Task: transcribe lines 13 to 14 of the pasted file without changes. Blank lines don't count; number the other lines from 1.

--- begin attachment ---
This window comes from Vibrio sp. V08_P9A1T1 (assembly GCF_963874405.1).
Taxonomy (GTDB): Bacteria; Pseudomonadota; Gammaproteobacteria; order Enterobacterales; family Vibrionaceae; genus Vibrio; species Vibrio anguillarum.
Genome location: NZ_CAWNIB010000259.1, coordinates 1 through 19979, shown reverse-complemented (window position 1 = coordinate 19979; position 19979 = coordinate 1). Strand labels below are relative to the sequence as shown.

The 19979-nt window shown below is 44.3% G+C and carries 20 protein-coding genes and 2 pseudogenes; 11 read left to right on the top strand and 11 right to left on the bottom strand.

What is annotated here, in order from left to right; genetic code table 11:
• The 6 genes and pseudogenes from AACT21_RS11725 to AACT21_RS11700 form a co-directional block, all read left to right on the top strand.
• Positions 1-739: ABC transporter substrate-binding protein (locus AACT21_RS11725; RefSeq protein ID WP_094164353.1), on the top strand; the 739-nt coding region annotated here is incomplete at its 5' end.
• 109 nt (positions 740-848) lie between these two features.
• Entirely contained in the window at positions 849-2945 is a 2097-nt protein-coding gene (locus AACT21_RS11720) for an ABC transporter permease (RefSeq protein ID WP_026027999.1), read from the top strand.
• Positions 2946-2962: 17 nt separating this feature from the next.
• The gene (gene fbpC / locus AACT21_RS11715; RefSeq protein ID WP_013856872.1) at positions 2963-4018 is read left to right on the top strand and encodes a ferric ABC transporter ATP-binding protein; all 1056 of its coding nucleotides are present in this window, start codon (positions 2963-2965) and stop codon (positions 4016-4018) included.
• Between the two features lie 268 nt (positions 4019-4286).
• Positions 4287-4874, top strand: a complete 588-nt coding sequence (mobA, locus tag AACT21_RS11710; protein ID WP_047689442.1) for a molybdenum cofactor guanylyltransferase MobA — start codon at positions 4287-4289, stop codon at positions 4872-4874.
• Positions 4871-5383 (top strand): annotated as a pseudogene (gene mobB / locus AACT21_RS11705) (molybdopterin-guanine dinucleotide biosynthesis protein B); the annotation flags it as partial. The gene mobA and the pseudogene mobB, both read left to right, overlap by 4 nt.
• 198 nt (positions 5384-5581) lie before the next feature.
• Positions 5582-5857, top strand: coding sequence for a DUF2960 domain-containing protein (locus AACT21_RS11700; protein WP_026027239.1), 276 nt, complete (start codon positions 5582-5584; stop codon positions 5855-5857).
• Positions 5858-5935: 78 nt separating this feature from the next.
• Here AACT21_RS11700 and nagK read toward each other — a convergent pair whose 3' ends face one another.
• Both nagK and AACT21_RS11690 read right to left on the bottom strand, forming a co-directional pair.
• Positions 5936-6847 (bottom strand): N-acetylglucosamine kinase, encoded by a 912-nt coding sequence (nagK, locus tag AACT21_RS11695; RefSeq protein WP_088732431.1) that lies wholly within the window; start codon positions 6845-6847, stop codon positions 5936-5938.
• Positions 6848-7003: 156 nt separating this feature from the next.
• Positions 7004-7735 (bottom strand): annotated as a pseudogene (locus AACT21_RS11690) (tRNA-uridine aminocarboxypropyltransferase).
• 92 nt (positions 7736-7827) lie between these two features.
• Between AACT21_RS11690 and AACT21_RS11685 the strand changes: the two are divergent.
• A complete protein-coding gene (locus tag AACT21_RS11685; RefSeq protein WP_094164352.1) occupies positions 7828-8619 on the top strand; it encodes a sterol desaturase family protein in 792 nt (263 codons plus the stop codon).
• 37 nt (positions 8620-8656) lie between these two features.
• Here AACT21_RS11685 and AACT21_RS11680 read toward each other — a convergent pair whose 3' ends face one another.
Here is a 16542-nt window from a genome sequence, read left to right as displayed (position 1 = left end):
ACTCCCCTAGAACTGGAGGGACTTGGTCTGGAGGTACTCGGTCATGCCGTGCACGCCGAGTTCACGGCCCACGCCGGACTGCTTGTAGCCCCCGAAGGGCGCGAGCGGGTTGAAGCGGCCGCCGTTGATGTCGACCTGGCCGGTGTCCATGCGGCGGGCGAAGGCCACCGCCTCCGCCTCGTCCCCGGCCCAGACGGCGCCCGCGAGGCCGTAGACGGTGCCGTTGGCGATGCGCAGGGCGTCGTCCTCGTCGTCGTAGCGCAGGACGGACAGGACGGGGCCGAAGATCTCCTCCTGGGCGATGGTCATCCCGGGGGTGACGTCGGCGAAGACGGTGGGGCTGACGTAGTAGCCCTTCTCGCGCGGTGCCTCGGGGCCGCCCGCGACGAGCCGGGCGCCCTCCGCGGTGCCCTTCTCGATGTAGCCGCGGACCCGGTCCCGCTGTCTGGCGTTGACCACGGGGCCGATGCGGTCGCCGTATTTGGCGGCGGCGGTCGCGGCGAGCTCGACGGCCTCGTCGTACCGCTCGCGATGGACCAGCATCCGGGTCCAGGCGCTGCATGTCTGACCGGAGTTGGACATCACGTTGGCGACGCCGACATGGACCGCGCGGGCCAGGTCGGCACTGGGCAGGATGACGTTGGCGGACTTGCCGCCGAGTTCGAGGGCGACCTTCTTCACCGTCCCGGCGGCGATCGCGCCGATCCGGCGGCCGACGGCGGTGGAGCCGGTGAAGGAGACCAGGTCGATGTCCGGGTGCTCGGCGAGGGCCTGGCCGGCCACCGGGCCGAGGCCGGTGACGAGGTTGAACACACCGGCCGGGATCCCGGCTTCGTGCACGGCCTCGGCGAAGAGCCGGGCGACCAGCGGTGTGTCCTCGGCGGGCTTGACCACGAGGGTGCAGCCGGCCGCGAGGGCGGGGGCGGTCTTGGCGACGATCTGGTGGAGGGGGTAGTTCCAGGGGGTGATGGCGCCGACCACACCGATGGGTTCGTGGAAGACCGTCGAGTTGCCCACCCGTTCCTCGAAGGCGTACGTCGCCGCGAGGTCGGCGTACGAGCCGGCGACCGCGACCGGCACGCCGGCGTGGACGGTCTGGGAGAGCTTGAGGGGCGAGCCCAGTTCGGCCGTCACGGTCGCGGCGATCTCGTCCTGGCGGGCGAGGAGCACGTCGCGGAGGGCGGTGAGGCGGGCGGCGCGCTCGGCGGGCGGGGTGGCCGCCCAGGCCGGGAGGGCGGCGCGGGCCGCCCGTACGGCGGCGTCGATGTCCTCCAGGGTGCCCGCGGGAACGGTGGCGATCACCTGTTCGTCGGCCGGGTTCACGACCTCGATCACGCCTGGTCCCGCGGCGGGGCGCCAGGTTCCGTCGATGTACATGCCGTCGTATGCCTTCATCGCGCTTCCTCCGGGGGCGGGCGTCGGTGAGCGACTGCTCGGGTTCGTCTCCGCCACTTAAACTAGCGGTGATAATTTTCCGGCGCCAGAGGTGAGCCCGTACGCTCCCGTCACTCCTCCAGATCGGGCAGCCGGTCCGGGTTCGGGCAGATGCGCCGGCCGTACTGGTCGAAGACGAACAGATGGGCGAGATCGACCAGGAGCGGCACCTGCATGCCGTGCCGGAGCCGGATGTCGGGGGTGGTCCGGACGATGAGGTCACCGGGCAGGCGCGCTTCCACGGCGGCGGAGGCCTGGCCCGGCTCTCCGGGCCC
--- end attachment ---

• Positions 4287-4874, top strand: a complete 588-nt coding sequence (mobA, locus tag AACT21_RS11710; protein ID WP_047689442.1) for a molybdenum cofactor guanylyltransferase MobA — start codon at positions 4287-4289, stop codon at positions 4872-4874.
• Positions 4871-5383 (top strand): annotated as a pseudogene (gene mobB / locus AACT21_RS11705) (molybdopterin-guanine dinucleotide biosynthesis protein B); the annotation flags it as partial. The gene mobA and the pseudogene mobB, both read left to right, overlap by 4 nt.